The parents of a 12-year-old Texas girl, who sustained a severe rope burn on her neck during an overnight school field trip to Germer Ranch in Blanco County, Texas, filed a lawsuit Monday against Live Oak Classical School.
Sandy Rougely and Kevin Parker are seeking $3 million in damages -- to cover the cost of medical expenses, physical pain, mental anguish, disfigurement, impairment, loss of use and enjoyment of life of their daughter, who is being referred to as K.P.. They are suing for such a large amount “to not only compensate the victims in this case, but to deter this type of egregious conduct from others in the future, and to serve as an example to all educational institutions that this type of behavior is unacceptable,” the lawsuit says.
“When we began to dig deeper into what happened, we were shocked at the utter failure in how Live Oak handled this situation after the injury occurred," Levi G. McCathern, the family’s attorney, told The Huffington Post in a statement. "Their tone deaf approach reflects an attitude that our client’s injury was not worth investigating, or even informing her mother about.”
“It was evident from our initial assessment that this case is not one of mere negligent supervision, but of a systematic and organizational failure in leadership by those in charge of the Live Oak Classical School,” the statement continued.
During a class visit to the ranch on April 28, the children came across a rope swing hanging from a tree. A second, longer rope was tied to the seat so that the children could pull the rope, lift the swing into the air and help the occupant swing. Three of K.P.'s classmates used this rope to hurt her, according to the lawsuit:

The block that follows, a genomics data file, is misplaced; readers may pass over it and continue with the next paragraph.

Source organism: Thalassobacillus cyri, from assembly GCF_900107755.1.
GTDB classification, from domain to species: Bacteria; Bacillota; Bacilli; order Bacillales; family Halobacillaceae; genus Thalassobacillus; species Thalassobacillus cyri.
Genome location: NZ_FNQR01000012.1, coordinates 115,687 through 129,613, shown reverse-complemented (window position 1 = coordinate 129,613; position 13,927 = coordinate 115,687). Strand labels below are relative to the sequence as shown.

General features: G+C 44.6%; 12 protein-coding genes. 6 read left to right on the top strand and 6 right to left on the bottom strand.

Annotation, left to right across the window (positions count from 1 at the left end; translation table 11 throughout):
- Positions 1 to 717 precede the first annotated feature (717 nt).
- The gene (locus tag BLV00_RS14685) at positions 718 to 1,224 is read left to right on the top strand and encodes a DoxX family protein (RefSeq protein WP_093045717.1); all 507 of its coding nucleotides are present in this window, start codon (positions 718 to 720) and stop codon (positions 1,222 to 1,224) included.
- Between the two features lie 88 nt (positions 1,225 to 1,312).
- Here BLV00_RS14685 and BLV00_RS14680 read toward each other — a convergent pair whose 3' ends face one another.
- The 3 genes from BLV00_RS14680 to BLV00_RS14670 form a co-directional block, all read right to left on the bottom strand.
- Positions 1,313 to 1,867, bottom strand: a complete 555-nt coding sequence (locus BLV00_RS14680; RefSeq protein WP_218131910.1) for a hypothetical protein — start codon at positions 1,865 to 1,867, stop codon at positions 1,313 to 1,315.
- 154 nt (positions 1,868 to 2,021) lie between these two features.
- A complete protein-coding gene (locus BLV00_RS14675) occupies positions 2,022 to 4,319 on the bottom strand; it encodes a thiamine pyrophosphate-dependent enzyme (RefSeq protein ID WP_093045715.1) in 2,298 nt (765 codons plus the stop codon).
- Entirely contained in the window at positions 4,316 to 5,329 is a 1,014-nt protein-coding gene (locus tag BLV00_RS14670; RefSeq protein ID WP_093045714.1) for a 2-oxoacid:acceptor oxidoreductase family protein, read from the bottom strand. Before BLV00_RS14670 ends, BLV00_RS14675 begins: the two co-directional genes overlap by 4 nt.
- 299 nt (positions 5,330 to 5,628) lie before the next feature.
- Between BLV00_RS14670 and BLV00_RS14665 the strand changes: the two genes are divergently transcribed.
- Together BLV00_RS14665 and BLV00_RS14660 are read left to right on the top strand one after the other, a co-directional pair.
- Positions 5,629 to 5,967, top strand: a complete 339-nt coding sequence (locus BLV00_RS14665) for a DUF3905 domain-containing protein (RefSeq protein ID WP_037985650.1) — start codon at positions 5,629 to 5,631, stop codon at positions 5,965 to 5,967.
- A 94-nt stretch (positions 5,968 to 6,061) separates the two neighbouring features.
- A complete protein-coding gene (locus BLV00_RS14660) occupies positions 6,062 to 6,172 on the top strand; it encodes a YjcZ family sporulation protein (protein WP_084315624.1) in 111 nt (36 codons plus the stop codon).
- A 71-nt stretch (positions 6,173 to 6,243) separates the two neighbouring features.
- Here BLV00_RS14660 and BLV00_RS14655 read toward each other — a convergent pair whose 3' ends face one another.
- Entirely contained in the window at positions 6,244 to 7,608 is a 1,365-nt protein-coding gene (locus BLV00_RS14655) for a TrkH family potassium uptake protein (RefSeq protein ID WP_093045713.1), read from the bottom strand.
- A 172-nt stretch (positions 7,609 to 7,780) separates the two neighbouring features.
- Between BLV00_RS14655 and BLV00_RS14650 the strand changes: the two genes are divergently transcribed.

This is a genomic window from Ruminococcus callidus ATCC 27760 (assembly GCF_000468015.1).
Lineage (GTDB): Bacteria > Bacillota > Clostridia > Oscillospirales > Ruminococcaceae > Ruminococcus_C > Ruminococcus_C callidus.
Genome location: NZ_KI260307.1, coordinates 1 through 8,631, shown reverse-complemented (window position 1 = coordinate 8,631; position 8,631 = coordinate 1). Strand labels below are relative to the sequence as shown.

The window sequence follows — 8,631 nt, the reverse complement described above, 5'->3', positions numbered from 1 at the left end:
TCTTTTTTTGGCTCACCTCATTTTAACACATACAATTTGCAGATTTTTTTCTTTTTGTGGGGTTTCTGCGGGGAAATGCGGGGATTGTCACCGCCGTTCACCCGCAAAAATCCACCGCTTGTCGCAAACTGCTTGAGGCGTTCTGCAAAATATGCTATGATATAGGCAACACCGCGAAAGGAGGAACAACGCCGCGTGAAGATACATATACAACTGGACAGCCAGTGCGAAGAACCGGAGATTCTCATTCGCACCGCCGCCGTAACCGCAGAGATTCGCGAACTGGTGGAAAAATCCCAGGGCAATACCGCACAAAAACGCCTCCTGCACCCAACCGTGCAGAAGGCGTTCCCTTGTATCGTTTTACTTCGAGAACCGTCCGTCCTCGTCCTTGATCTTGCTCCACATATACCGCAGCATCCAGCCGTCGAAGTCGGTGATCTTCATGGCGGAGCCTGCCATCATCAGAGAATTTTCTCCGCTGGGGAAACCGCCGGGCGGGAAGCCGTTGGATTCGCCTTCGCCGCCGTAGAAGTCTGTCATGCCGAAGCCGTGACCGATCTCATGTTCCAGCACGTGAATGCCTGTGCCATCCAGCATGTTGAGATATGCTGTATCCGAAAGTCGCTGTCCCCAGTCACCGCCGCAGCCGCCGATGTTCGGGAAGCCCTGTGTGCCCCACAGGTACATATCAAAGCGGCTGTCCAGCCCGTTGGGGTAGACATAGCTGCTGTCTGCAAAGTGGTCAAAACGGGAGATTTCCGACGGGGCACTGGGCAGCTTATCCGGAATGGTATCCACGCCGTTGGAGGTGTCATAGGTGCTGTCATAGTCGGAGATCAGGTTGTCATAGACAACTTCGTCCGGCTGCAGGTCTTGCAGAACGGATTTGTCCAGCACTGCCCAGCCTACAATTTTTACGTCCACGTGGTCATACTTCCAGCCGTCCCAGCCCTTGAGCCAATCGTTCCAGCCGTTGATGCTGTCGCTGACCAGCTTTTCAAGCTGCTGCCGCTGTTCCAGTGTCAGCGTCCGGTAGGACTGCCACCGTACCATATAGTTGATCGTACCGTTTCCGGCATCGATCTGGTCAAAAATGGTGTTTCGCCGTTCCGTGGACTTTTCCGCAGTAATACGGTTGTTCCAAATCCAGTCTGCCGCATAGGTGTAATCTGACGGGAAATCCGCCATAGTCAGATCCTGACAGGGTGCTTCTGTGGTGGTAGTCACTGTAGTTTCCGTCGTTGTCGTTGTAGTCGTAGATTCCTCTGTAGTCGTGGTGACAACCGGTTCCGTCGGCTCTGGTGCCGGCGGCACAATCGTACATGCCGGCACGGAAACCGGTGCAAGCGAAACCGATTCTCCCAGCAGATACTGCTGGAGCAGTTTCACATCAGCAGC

Behind her in this group, within an arms length, were three boys, one of whom was the same boy Sandy had alerted Live Oak was bullying K.P. During one swing, K.P. watched as some of the other kids pulled the pull-rope back, ready to swing another child. She watched the kids let the rope go, thinking this was just like every other turn. However, she did not see what the boys behind her were doing, and the next thing K.P. knew, she felt the rope wrap around her neck and she was violently jerked to the ground with the pull-rope wrapped around her neck.
“It looked like somebody had ripped her neck apart and stitched it back together,” Rougely told The Dallas Morning News last month.
The racial connotations of the case are hard to ignore. K.P. is black and the three boys are white.
“It’s nearly impossible to argue that this was somehow an accident that could have happened to any child that day, regardless of race,” McCathern said in a statement released by the firm. “The severity and specificity of the injury certainly point to this incident being racial, but because the incident occurred behind K.P., and because no chaperone or teacher was there to see how the rope got around her neck. Only the children involved know the motivation behind this incident.”
Live Oak said in a statement that it takes allegations of racism very seriously. The school said it interviewed eyewitnesses and couldn't find any evidence that racism played a role.